An official website of the United States government
Here's how you know
A .mil website belongs to an official U.S. Department of Defense organization in the United States.
A lock (lock ) or https:// means you’ve safely connected to the .mil website. Share sensitive information only on official, secure websites.

Home : News : News
NEWS | June 1, 2022

ARSOUTH Soldier carries on mother's legacy

By Leanne Thomas U.S. Army South Public Affairs

It has been less than a year since Sgt. Ester White’s mom passed away. She credits her fellow Soldiers with helping her get through the difficult time by letting her know she was an integral part of the team.

“If I was a civilian at the same timeframe my mom passed away, I would’ve acted out way differently than I would have now,” said White, an automated logistics specialist assigned to U.S. Army South at Joint Base San Antonio-Fort Sam Houston. “As a civilian, I would have just not gone back to work at all. But with the military, while I was on leave people were texting me, ‘When are you coming back? We need help!’”

White was born in Korea where she spent most of her childhood. Oftentimes, she has been mistaken as Pacific Islander, but she was born to a Korean mom and a dad of Black and Native American descent.

“I grew up in an Asian household,” White said. “Even though my dad was American, he speaks Korean.”

In 2012, White joined the Army National Guard at Fort Indiantown Gap, Pennsylvania. In 2016 she began serving active duty and was stationed at Fort Stewart, Georgia; Fort Carson, Colorado; U.S. Army Garrison Yongsan, South Korea; and completed a nine-month rotation in Europe.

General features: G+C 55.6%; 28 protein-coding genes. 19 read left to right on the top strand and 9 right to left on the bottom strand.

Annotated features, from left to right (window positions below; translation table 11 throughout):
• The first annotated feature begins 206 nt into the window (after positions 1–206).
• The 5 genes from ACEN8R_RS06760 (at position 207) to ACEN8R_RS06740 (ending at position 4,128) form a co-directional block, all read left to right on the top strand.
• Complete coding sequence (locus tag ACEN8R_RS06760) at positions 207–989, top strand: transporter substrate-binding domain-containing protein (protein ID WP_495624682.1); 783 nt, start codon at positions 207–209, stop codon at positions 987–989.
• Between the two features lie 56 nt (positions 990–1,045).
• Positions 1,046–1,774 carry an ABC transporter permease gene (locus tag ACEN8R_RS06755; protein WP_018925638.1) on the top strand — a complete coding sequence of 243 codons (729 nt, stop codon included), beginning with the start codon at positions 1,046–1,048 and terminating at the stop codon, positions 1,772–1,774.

“In Korea, all of my Soldiers were straight out of [advanced individual training] and never left their barracks, so I found ways to get them out, and I was their tour guide,” said White. “It felt good to do something like that because it reminds me of my mom who was like that. She was always happy and always helping people. So It makes my day when I know I’m able to help my Soldiers.”

White, whose goal is to become a warrant officer or a first sergeant, said being in the Army has given her purpose and drive and has taught her resiliency. She plans to serve every day carrying on her mother’s legacy and following in her footsteps.

“Even though my mom was really tiny, she has really big shoes to fill,” White said. “I feel like my mom was the perfect person, and people can’t be perfect. But, when everyone says the same thing about my mom and how she impacted so many people in her life, I want to do things for people the way she did.”